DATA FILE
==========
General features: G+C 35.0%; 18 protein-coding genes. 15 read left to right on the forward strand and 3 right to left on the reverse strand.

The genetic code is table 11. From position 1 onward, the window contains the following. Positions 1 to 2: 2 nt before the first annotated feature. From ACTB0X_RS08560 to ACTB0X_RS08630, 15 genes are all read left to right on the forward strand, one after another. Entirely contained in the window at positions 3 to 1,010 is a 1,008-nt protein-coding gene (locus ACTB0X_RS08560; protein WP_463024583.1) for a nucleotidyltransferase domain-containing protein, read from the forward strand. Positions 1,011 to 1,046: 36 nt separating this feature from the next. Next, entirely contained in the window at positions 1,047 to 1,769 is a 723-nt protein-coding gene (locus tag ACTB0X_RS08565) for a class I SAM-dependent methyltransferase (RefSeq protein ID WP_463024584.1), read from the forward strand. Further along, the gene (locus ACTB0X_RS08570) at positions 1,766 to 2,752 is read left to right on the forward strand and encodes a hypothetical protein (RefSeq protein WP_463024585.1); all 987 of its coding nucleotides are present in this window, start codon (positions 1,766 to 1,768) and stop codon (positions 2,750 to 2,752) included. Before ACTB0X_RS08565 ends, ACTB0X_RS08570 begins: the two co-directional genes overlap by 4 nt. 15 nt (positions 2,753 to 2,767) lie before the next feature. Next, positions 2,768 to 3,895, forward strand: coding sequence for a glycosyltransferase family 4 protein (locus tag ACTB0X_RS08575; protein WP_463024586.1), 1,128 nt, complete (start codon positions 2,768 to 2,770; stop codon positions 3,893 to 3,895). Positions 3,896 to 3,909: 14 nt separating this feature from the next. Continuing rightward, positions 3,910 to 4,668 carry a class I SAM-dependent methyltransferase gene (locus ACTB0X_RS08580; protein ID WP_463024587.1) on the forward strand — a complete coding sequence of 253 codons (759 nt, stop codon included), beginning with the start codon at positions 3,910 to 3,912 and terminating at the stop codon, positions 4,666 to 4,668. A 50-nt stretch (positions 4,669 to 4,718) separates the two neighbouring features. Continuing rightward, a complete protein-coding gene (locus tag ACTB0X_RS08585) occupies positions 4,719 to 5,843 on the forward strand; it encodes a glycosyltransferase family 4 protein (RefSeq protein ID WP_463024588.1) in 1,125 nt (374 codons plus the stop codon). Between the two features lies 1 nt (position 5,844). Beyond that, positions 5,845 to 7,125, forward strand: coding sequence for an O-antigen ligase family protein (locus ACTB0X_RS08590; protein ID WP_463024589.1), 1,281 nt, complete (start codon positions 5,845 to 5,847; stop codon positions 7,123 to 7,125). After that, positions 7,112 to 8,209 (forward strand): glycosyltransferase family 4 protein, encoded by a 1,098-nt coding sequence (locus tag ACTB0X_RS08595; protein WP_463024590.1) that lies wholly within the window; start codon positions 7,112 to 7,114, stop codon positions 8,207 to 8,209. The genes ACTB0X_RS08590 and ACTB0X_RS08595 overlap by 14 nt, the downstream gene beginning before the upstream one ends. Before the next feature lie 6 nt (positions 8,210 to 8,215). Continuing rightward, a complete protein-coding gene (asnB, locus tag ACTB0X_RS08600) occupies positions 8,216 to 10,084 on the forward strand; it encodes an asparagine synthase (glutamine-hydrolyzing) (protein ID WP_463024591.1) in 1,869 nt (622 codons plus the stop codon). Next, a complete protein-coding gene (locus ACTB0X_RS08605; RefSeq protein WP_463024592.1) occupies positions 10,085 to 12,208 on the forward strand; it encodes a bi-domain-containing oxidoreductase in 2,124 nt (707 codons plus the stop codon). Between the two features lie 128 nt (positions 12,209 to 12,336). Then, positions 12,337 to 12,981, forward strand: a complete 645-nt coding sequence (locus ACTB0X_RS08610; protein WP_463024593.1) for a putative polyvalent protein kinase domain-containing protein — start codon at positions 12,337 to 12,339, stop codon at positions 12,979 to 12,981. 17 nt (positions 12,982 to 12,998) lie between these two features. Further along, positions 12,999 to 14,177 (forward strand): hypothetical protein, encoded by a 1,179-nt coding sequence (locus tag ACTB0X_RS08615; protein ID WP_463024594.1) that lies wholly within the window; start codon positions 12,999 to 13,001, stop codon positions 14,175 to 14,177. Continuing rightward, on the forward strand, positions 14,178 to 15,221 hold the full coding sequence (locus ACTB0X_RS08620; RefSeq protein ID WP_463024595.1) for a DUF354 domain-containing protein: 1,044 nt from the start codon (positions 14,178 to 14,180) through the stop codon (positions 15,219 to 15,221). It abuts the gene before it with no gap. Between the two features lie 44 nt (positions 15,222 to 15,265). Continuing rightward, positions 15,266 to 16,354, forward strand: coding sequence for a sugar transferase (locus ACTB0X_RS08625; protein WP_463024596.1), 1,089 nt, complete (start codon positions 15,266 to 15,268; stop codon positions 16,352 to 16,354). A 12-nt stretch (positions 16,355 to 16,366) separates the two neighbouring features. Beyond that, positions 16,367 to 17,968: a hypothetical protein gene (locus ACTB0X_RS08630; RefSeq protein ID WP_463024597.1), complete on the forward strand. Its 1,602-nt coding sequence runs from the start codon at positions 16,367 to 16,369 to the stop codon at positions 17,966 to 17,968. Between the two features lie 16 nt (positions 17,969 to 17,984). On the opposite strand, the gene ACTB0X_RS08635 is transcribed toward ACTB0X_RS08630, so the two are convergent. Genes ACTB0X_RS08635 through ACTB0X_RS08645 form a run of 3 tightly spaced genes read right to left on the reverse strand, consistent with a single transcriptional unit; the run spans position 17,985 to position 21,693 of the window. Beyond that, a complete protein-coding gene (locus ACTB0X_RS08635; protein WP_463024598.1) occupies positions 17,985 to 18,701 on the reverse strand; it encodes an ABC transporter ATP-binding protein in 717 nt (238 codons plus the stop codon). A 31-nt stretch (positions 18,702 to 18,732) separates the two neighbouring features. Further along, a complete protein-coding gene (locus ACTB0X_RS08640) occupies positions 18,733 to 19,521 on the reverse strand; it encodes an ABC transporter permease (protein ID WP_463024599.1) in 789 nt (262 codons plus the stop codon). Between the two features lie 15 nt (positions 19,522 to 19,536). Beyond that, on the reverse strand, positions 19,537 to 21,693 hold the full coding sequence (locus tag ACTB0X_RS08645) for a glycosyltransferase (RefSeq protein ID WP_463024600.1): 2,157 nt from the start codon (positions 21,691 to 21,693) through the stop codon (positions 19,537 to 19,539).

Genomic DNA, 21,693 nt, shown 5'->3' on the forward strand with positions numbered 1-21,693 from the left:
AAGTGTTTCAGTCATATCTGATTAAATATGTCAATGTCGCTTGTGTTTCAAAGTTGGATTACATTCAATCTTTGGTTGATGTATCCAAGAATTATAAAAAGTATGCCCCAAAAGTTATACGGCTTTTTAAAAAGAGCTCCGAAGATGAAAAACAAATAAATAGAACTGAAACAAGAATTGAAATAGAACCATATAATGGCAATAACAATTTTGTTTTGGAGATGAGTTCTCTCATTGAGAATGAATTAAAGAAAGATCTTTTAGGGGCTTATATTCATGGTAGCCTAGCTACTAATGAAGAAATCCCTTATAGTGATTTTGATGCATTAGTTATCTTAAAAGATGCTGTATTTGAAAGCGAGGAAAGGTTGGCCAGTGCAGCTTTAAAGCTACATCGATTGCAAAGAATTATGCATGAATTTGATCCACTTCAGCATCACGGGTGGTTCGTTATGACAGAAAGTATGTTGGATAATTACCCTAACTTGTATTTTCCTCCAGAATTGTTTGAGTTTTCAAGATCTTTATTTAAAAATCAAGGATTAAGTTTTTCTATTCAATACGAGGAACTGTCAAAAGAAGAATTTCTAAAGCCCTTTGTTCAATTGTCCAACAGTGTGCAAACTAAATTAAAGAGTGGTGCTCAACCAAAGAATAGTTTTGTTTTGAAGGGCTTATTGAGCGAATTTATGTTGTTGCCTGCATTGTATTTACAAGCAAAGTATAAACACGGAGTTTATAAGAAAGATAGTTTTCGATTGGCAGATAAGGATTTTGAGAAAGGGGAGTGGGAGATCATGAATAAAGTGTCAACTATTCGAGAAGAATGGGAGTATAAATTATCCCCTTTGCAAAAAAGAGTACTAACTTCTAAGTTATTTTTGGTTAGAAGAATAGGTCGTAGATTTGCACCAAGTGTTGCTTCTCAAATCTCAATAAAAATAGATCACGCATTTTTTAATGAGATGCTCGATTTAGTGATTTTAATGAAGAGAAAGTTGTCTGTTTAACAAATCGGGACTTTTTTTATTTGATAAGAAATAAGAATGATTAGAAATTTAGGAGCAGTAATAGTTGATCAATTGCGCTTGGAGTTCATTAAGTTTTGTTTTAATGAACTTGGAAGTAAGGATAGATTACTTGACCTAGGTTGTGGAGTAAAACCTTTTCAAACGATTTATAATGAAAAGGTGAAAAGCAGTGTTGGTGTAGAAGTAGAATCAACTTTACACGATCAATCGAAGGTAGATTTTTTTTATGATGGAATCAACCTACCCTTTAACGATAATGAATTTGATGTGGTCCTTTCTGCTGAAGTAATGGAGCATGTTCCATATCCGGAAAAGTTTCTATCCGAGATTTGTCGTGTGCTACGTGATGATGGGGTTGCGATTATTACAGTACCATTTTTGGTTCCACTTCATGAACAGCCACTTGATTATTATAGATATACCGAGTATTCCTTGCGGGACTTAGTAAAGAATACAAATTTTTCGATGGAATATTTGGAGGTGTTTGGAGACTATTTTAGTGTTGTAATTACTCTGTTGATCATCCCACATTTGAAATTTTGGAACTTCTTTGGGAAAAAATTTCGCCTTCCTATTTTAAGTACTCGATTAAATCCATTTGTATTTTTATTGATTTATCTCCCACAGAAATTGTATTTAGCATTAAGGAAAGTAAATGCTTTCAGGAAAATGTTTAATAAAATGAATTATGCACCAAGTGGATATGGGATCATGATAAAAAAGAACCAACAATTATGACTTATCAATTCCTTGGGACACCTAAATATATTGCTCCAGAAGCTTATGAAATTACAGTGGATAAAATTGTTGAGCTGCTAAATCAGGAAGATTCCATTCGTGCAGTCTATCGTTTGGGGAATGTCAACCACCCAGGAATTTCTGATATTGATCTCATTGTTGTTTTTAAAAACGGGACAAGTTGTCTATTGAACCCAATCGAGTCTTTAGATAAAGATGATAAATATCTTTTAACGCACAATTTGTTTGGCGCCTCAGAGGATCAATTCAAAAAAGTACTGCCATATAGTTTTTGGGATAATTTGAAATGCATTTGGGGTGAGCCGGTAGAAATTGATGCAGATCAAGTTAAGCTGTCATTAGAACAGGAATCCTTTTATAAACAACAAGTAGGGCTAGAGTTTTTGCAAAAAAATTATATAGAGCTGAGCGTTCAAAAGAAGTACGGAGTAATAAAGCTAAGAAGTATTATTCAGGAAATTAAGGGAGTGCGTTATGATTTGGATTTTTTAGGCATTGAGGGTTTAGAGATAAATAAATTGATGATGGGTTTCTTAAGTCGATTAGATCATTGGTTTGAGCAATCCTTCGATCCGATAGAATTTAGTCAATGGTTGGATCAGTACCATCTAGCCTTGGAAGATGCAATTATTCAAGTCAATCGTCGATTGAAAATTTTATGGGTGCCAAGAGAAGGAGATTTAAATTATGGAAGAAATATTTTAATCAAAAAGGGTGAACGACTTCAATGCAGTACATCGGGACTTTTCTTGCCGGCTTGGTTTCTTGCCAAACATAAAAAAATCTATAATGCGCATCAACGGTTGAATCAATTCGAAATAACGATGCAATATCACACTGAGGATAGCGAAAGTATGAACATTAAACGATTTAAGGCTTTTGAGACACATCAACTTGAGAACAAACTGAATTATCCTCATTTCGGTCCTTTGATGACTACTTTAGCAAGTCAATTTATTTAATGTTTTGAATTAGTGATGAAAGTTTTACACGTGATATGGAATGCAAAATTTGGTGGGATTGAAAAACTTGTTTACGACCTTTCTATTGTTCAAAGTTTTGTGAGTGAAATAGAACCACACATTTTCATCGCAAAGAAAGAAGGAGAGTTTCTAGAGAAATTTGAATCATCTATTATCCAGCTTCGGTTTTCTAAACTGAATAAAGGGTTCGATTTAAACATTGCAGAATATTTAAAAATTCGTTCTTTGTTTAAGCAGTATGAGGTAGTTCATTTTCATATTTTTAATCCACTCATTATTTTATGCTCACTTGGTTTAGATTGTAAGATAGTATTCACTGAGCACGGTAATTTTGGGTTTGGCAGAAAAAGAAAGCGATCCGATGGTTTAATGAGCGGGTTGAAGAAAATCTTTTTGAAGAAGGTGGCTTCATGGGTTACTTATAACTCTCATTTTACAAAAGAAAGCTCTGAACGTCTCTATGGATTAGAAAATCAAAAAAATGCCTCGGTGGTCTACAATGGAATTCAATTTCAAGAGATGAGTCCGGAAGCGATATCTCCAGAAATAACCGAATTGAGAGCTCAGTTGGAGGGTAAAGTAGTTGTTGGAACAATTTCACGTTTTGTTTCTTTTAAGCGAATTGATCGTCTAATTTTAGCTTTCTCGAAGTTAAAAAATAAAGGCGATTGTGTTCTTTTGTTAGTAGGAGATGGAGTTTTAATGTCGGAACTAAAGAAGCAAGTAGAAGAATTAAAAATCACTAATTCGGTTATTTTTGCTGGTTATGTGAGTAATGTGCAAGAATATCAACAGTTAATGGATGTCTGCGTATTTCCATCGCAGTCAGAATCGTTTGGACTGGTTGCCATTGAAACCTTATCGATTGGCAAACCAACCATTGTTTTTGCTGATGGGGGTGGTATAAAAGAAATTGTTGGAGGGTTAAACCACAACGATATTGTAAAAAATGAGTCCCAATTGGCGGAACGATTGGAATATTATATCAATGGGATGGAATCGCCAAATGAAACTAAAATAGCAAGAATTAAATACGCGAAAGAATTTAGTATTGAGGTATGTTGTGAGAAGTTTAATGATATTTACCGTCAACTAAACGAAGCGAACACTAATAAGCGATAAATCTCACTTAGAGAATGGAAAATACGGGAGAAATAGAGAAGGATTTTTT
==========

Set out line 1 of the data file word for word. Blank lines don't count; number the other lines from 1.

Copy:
General features: G+C 35.0%; 18 protein-coding genes. 15 read left to right on the forward strand and 3 right to left on the reverse strand.